I am so grateful to the people who have spoken to us, who have opened dialogue with us, who have questioned and in turn helped clarify what it is we’re doing, and what it is we want to be. The fact is, yes, Quaint is exclusionary. But it was never meant to exclude the community it ought to have been serving.

Exclusionary politics are weird and fascinating. We’ve dealt with skepticism from the very beginning—the same kind of folks who don’t understand why “feminism” can’t just be called “equalism”, the kind of folks who feel like kicking cis-men out of the clubhouse is a reactionary move that makes us “just as bad”.

It’s true that in other contexts, exclusion is damaging and oppressive. After all, it’s social exclusion that gave rise to the need for feminism in the first place, and in turn gave rise to a need for black feminism, for trans activism, for #NotYourAsianSidekick and so on, and so forth. People are excluded. Movements arise to address and combat that exclusion.

But what sets Quaint apart here, I think—what sets apart magazines like Room, Calyx, Roar, and so on—is that we’re subverting the traditional model of exclusion. For traditionally marginalized groups to wrest back the power to exclude from the hands of the oppressor is both crucial and necessary. It’s not just knee-jerk, and it’s not about “an eye for an eye”. To earmark a territory and say “No. This is a safe space. This is sacred ground. In this one small place, you are not welcome” is an act of intellectual violence that does damage to unequal power dynamics—politically, socially, and emotionally. This is why people get angry. It is why people fear it. Because those who call the shots aren’t accustomed to being shut out and rejected. They aren’t accustomed to being told ‘no’.

It makes them feel marginalized. It makes them feel attacked.

In short, it makes them feel like us.

This is why it’s sometimes necessary to exclude. Because there’s no lesson more worthy of learning than how to empathize with those you hold power over. You might, childishly, call it “giving them a taste of their own medicine”. But that’s a simplification. Really, it’s much larger than that.

So we’ve taken the plunge. Our new, improved mission statement makes it crystal clear who it is that we’re excluding. I like to think we’re polite about it. I like to think we won’t make mistakes in the future, that we won’t fuck up. But of course, we will. We’re still learning, still figuring out who it is we want to be, as writers, and editors, and as a magazine. I, for one, am still figuring out who I want to be as a person.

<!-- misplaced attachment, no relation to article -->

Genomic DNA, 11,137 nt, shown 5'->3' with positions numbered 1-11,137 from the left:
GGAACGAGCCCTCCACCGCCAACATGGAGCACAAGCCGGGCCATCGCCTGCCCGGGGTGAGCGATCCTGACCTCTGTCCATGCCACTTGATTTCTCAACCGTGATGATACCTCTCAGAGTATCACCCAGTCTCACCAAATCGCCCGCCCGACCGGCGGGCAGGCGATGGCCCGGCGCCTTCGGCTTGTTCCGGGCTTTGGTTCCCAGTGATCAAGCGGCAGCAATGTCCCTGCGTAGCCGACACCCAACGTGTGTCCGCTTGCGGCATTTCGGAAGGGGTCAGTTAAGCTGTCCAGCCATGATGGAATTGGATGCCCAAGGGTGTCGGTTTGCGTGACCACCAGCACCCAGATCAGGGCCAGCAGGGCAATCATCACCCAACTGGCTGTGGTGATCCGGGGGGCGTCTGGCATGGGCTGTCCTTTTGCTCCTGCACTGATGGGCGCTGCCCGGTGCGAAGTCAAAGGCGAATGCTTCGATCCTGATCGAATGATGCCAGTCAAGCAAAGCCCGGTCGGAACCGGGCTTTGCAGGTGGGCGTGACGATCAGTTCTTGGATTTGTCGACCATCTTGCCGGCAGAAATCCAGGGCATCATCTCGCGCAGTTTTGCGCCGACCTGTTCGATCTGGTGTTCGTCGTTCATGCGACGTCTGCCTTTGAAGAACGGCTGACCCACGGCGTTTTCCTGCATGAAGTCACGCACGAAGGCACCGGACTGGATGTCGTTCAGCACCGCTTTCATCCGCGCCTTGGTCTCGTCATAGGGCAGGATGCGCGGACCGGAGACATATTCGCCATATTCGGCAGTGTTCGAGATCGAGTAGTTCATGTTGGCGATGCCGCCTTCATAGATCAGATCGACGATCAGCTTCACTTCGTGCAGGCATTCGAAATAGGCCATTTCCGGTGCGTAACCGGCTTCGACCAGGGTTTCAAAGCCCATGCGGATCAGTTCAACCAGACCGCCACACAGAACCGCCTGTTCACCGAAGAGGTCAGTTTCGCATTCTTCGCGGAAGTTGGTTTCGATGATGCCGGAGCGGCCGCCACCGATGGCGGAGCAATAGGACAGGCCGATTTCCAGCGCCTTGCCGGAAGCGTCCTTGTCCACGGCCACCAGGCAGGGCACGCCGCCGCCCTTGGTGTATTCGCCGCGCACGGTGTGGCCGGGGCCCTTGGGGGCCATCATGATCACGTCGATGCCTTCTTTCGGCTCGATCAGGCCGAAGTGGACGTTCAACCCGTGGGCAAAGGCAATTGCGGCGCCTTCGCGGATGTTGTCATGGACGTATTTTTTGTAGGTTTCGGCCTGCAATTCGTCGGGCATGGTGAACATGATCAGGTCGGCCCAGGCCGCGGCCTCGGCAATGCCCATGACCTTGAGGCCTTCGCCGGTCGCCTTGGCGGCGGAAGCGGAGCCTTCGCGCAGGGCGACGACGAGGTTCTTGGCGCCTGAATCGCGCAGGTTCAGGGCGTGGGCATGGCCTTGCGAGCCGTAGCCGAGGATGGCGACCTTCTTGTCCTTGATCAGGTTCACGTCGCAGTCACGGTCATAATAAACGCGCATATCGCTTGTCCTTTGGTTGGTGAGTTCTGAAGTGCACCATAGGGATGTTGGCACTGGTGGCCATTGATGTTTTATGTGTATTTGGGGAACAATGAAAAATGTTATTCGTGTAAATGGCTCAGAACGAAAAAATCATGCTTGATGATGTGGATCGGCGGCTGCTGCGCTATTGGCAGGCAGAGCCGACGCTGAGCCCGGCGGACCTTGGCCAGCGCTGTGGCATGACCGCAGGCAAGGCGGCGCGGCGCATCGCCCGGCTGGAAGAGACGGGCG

Issue 3 features work from a diverse group of people who are all over the gender map. What they have in common is their fearlessness, their commitment to tackling the weird and unusual and challenging in their work. What they have in common is their history of social exclusion—none of these writers are from the group that tends to dominate in the world of writing and publishing. What they have in common is the fact that they’re outsiders—they’re boundary-pushers, subversives, individuals who transgress societal norms.

We hope you enjoy our third issue. It’s been an absolute blast to put together, and as always an honor to work with so many amazingly talented people.

And hey, please—if you think we’re fucking up, if you want to chat with us about gender, exclusion, activism, feminism, or anything else that pops into that freaky- beautiful, glorious little head of yours, hit us up. We’re all over the social medias. And we want your thoughts. We want to learn from you. We want to grow with you.

All my love, and an infinite amount of respect and admiration,

Kia Groom
@whodreamedit — tweet me your thoughts